I’m living with my boyfriend’s parents for a few weeks. I need to get laid. Suggestions please?

I would suggest fucking your boyfriend. If you don’t feel comfortable fucking him in his parents’ house, fuck him on their roof, fuck him in the showers at the gym, fuck him in the nearest

bar with a single-stall restroom and a door that locks. Obstacles can frustrate desire, yes, but they can just as easily fuel desire—so long as you have the right attitude about them.

My relationship with my husband—with my everything— is in trouble. We were together for a few years, then he got busted with drugs and wound up in prison, and we lost contact for 20 years. Then I saw his profile on Facebook and we wound up talking for a long time. I hate blow jobs in part because I was forced to give this guy a blowjob when I was a teenager. He says blowjobs are what he desires the most. He has to have blowjobs, that’s his bottom line. I gag. I throw up, I get angry and feel sad. He can’t even get it up most of the time. I want him to fuck me so bad, but it’s just not in the cards for me. He is horny all the time and I’m going through menopause and have no desire. He thinks I don’t love him anymore! Please help! We don’t want to lose each other! At least, I don’t want to lose him. He is fucking me up mentally. He is very persistent. He wants a blowjob every day. Whenever he can get it. I can’t last long enough to make him cum. My jaw is dislocated from my ex-husband. You are my last chance to save this.

Anyone who sees their partner weeping in a puddle of their own puke after they’ve performed a particular sex act and then says, “I’m gonna need you to do that every day for the rest of your life or we’re through,” is an asshole. Call his bluff: tell him he’s free to go but if he chooses to stay, there will be no more blowjobs. I can’t promise you he won’t leave… but whether he accepts your terms (and stops demanding blowjobs) or makes good on his threats (and good luck to him finding blowjobs elsewhere), you’ll be better off.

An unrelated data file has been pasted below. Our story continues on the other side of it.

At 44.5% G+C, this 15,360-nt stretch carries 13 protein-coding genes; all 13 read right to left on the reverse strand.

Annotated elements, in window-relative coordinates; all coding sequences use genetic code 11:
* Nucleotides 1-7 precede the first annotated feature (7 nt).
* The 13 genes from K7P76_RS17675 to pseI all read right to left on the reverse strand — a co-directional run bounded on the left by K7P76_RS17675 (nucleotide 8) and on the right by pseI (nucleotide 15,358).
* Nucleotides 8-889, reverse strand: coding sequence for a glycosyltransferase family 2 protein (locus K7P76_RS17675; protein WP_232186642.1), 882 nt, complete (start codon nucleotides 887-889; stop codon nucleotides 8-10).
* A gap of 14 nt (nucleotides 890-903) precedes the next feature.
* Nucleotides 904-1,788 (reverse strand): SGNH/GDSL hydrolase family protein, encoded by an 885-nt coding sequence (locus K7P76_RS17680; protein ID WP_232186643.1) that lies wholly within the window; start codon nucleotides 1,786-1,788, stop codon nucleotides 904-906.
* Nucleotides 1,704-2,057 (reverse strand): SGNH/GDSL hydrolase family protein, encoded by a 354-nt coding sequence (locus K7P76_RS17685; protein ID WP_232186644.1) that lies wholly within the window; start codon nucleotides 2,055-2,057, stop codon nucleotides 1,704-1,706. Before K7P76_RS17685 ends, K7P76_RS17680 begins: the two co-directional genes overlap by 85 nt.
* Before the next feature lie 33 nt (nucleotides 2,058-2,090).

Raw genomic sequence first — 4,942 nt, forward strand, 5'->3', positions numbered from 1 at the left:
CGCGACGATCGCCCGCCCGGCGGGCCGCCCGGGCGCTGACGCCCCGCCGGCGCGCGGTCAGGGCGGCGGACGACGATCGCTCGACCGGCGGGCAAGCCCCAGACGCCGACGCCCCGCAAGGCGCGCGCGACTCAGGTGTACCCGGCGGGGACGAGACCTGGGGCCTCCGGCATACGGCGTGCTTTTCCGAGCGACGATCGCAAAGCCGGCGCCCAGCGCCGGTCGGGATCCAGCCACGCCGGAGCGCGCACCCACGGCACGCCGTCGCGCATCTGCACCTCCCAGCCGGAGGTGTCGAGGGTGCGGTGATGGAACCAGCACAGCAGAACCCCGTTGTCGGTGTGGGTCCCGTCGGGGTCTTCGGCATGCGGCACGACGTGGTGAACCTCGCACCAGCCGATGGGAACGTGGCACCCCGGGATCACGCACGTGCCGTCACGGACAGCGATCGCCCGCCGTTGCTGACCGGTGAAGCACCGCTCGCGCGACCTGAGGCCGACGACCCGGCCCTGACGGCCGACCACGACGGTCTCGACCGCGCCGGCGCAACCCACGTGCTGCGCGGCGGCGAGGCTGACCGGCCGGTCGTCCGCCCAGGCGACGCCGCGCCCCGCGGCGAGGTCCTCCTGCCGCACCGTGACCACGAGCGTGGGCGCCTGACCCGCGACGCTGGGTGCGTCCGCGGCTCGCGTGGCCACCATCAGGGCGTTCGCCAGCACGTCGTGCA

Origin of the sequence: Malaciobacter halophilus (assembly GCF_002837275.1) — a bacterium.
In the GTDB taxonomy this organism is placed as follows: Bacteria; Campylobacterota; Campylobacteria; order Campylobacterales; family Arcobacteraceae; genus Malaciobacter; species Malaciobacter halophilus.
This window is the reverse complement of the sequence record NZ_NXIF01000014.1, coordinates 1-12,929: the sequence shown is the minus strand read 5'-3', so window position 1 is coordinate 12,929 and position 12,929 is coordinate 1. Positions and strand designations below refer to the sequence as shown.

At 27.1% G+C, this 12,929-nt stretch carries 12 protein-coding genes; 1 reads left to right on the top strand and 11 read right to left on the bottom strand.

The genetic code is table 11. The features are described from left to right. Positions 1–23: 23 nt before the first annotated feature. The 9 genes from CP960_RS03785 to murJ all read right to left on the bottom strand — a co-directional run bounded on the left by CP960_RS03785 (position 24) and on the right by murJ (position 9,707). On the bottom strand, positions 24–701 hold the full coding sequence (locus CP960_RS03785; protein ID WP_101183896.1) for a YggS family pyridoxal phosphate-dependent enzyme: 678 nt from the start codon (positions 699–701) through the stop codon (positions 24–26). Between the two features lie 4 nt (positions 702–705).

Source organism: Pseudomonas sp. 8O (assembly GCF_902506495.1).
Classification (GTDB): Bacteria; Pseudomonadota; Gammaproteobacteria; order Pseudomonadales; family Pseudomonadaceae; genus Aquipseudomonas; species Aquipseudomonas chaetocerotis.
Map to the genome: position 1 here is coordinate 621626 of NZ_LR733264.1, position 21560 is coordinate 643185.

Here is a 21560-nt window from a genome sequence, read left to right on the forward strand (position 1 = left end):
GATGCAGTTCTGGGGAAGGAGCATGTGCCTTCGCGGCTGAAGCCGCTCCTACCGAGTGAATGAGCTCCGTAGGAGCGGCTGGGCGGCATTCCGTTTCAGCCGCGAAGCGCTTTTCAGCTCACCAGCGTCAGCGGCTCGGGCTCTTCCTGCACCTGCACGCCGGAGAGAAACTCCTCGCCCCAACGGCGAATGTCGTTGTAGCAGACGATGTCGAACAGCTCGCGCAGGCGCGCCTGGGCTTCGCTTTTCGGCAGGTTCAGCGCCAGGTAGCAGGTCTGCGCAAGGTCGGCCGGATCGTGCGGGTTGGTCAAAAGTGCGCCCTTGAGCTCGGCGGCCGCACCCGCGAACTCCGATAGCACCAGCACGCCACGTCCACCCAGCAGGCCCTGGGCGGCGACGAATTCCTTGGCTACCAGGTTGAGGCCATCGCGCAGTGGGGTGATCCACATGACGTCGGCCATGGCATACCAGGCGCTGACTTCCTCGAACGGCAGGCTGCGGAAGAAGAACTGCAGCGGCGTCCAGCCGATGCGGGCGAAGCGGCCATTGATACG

Is it normal for a gay guy to not be interested in penetrative sex?

Most gay men enjoy penetration (fucking,

getting fucked, flip fucking), but not every gay man is into anal sex. “Some men prefer what’s called outercourse, which is everything except penetration,” said Dr. Joe Kort, the psychotherapist and author who went viral earlier this year after coining a term for gay men who aren’t interested in penetrative sex. “Other people might think of outercourse as foreplay, but that implies that the main act is intercourse, but some gay men aren’t tops or bottoms. They’re sides.”

Best lube for PIV?


1. How many people have had sex with more than one member of the same family? 2. Anyone had sex with every member of the same family? 3. Including the parents?

1. Don’t know. 2. Don’t know. 3. Hope not.

Gay guy here into threesomes and playing with gay couples. How do you tell someone that you hooked up with in a threesome (half of a couple) that you would rather hook up with him solo because you’re not that into his partner? This has happened to me a couple of times recently.

Be direct with the one you’re into without being cruel to the one you’re not: “I would like to hook up with you again, but just the two of us.” If he asks why, be honest: “I’m into you but not your partner.” If they “only play together,” if a one-on-one hookup would constitute cheating in the context of their relationship, well, then you’ll either have to fuck them both again (which you’ll regret) or you’ll have to go find someone else to fuck (which shouldn’t be that hard).

Send your question to mailbox@savage.love Podcasts, columns and more at Savage.Love



Spanakopita @ Market on Main in